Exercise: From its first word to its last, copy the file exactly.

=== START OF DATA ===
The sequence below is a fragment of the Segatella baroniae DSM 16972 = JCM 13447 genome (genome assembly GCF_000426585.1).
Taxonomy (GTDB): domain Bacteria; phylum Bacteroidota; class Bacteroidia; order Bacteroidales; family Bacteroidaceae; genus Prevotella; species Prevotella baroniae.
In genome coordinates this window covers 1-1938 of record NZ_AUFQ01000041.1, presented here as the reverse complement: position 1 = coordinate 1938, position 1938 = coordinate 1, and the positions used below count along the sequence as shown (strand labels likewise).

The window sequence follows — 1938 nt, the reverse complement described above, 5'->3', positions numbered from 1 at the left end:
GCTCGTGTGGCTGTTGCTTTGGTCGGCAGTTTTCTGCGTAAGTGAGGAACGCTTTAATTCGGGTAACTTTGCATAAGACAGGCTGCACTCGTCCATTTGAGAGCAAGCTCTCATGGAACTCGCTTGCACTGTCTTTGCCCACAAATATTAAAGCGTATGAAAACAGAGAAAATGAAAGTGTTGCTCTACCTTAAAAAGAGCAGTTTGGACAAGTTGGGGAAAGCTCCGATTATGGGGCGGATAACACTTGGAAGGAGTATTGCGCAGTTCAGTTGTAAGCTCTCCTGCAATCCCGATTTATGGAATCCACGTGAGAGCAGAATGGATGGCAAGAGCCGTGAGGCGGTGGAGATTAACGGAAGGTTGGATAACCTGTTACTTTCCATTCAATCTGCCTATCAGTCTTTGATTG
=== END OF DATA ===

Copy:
The sequence below is a fragment of the Segatella baroniae DSM 16972 = JCM 13447 genome (genome assembly GCF_000426585.1).
Taxonomy (GTDB): domain Bacteria; phylum Bacteroidota; class Bacteroidia; order Bacteroidales; family Bacteroidaceae; genus Prevotella; species Prevotella baroniae.
In genome coordinates this window covers 1-1938 of record NZ_AUFQ01000041.1, presented here as the reverse complement: position 1 = coordinate 1938, position 1938 = coordinate 1, and the positions used below count along the sequence as shown (strand labels likewise).

The window sequence follows — 1938 nt, the reverse complement described above, 5'->3', positions numbered from 1 at the left end:
GCTCGTGTGGCTGTTGCTTTGGTCGGCAGTTTTCTGCGTAAGTGAGGAACGCTTTAATTCGGGTAACTTTGCATAAGACAGGCTGCACTCGTCCATTTGAGAGCAAGCTCTCATGGAACTCGCTTGCACTGTCTTTGCCCACAAATATTAAAGCGTATGAAAACAGAGAAAATGAAAGTGTTGCTCTACCTTAAAAAGAGCAGTTTGGACAAGTTGGGGAAAGCTCCGATTATGGGGCGGATAACACTTGGAAGGAGTATTGCGCAGTTCAGTTGTAAGCTCTCCTGCAATCCCGATTTATGGAATCCACGTGAGAGCAGAATGGATGGCAAGAGCCGTGAGGCGGTGGAGATTAACGGAAGGTTGGATAACCTGTTACTTTCCATTCAATCTGCCTATCAGTCTTTGATTG